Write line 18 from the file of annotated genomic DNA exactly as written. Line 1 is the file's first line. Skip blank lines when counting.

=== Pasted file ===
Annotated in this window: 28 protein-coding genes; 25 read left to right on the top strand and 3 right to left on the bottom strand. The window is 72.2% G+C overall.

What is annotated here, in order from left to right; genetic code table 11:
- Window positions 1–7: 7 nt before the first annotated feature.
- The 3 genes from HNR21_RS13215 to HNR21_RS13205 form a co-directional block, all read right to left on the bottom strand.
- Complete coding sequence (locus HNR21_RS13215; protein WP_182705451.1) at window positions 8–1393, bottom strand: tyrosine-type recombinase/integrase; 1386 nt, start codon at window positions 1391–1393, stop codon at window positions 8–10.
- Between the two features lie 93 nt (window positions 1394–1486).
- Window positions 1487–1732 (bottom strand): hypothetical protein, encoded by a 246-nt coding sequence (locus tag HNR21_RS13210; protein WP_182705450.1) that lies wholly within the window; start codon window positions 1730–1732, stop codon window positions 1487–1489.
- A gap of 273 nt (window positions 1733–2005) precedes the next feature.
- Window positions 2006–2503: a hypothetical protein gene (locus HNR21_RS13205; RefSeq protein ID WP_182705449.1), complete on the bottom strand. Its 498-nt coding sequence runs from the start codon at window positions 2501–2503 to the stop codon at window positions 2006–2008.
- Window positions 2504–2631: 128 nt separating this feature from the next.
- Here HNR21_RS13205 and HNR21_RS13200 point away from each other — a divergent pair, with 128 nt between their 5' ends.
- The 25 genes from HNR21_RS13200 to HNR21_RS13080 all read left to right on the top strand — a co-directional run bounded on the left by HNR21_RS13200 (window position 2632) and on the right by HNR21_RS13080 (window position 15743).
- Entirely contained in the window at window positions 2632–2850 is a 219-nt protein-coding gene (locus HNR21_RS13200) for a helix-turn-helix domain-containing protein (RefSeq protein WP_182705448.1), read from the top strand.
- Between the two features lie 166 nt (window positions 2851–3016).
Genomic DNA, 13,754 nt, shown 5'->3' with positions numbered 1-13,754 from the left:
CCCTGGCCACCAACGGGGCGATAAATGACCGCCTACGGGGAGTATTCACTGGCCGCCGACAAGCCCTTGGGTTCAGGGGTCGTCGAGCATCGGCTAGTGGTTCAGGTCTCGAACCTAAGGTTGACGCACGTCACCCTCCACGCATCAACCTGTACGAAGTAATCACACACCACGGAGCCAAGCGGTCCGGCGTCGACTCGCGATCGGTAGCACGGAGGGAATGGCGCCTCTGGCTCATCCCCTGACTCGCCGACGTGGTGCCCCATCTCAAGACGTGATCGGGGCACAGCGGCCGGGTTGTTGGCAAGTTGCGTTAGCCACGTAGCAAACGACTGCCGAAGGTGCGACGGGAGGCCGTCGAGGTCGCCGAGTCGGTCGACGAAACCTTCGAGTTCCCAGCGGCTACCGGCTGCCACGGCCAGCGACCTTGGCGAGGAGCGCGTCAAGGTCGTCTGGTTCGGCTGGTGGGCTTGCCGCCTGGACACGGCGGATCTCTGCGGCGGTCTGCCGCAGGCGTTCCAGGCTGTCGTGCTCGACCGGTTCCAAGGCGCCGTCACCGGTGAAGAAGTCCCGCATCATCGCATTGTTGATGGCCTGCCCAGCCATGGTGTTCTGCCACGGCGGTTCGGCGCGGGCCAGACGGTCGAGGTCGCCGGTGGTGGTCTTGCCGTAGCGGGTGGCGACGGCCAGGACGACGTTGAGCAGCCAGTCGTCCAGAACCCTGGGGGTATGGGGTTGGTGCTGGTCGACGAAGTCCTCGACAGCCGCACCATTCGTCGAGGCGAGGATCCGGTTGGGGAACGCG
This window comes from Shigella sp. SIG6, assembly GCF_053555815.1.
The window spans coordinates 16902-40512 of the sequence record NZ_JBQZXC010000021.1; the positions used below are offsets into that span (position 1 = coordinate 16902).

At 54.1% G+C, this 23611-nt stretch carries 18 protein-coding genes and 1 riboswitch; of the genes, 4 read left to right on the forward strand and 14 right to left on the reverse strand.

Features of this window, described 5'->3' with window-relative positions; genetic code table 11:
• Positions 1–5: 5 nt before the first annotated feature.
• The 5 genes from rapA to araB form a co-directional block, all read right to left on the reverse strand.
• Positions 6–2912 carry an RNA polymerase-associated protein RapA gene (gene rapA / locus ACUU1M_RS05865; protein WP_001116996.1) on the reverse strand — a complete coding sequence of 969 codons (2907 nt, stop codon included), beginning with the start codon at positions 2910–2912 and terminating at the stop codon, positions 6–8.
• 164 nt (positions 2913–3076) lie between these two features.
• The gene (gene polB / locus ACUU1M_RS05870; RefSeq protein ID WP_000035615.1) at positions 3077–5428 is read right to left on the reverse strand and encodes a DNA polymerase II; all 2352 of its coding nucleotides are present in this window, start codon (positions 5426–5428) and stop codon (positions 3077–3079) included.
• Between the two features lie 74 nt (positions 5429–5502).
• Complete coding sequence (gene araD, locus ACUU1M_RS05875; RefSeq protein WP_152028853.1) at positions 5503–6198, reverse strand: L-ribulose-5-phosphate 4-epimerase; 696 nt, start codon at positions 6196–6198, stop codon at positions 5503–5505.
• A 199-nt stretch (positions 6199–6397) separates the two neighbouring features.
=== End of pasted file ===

The window spans coordinates 16902-40512 of the sequence record NZ_JBQZXC010000021.1; the positions used below are offsets into that span (position 1 = coordinate 16902).